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Moon formed by head-on collision between Earth and infant planet Theia

Earth's moon was born from a violent collision between the early Earth and a Mars-size object that scientists call Theia. New research suggests that the lunar rock debris from that crash mixed in with Earth's rocks. Credit: NASA

Earth’s moon was created by a head-on collision between Earth and a “planetary embryo” called Theia approximately 4.5 billion years ago, according to a statement by researchers from the University of California, Los Angeles.

The finding challenges a long-held theory that Earth collided with Theia at a glancing angle of 45 degrees or more.

The study is detailed in the latest issue of the journal Science.

The research team analyzed seven rocks collected from the moon by the Apollo 12, 15 and 17 missions, as well as six volcanic rocks from the Earth’s mantle — five from Hawaii, and one from Arizona.

A chemical signature uncovered in the rocks’ oxygen atoms was the key to reconstructing the Earth-Theia impact event.

Oxygen makes up 90 percent of a rock’s volume and 50 percent of its weight. Over 99.9 percent of Earth’s oxygen is an isotope called O-16, of which each atom contains eight protons and eight neutrons.

However, small quantities of heavier oxygen isotopes also can be found, including O-17, which has one extra neutron and O-18, which has two extra neutrons. In our solar system, Earth, Mars and other planetary bodies each has a unique ratio of O-17 to O-16, resulting in a distinctive “fingerprint.”

This piece of the moon collected by astronauts on the Apollo 17 lunar landing mission shows a sample of lunar highland rock as viewed in cross-polarized transmitted light. Credit: Paul Warren, UCLA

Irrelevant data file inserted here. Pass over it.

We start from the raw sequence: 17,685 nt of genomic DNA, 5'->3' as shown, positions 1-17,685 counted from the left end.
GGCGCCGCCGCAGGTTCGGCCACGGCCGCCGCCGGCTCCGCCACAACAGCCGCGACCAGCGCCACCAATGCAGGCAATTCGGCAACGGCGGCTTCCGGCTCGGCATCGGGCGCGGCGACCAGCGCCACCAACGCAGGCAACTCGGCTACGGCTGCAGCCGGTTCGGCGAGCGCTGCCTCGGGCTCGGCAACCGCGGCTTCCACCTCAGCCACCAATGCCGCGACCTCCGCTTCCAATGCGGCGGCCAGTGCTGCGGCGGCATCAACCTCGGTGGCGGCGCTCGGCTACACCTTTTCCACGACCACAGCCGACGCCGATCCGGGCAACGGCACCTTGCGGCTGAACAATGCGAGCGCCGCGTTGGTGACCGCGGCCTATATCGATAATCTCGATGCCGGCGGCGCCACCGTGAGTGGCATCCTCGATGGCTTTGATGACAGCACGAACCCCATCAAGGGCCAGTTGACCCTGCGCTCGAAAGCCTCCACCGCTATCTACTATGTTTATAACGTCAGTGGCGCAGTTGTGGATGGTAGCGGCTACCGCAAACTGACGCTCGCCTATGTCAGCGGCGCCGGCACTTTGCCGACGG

This piece of the moon collected by astronauts on the Apollo 17 lunar landing mission shows a sample of lunar highland rock as viewed in cross-polarized transmitted light.
Credit: Paul Warren, UCLA

The research team also found evidence challenging a 2014 finding by German scientists that the moon possesses a unique ratio of oxygen isotopes, different from Earth’s.

“We don’t see any difference between the Earth’s and the moon’s oxygen isotopes; they’re indistinguishable,” said Edward Young, a UCLA professor of geochemistry and cosmochemistry, and lead author on the new study, in the statement. “Theia was thoroughly mixed into both the Earth and the moon, and evenly dispersed between them. This explains why we don’t see a different signature of Theia in the moon versus the Earth.”

According to Young, if Earth and Theia had collided in a glancing side blow, Theia’s remnants would make up most of the moon. As a result, the Earth and moon would yield different oxygen isotopes. But a head-on collision likely would have produced similar chemical compositions on both Earth and the moon.

Jonathan Marker

Jonathan Marker

Jonathan Marker is an experienced technical writer and research analyst working in the DC Metro Area. His areas of experience and expertise include aerospace and defense, natural science, and military history. He has a Bachelor of Science in Aeronautics and Aviation Weather from Embry Riddle Aeronautical University in Daytona Beach, Florida, and is currently pursuing a Master of Arts in Military Studies, with a concentration in Air Warfare.When he is not at work, Jonathan enjoys spending time with his wife and daughter, writing fiction, and reading.
About Jonathan Marker (1112 Articles)
Jonathan Marker is an experienced technical writer and research analyst working in the DC Metro Area. His areas of experience and expertise include aerospace and defense, natural science, and military history. He has a Bachelor of Science in Aeronautics and Aviation Weather from Embry Riddle Aeronautical University in Daytona Beach, Florida, and is currently pursuing a Master of Arts in Military Studies, with a concentration in Air Warfare.When he is not at work, Jonathan enjoys spending time with his wife and daughter, writing fiction, and reading.
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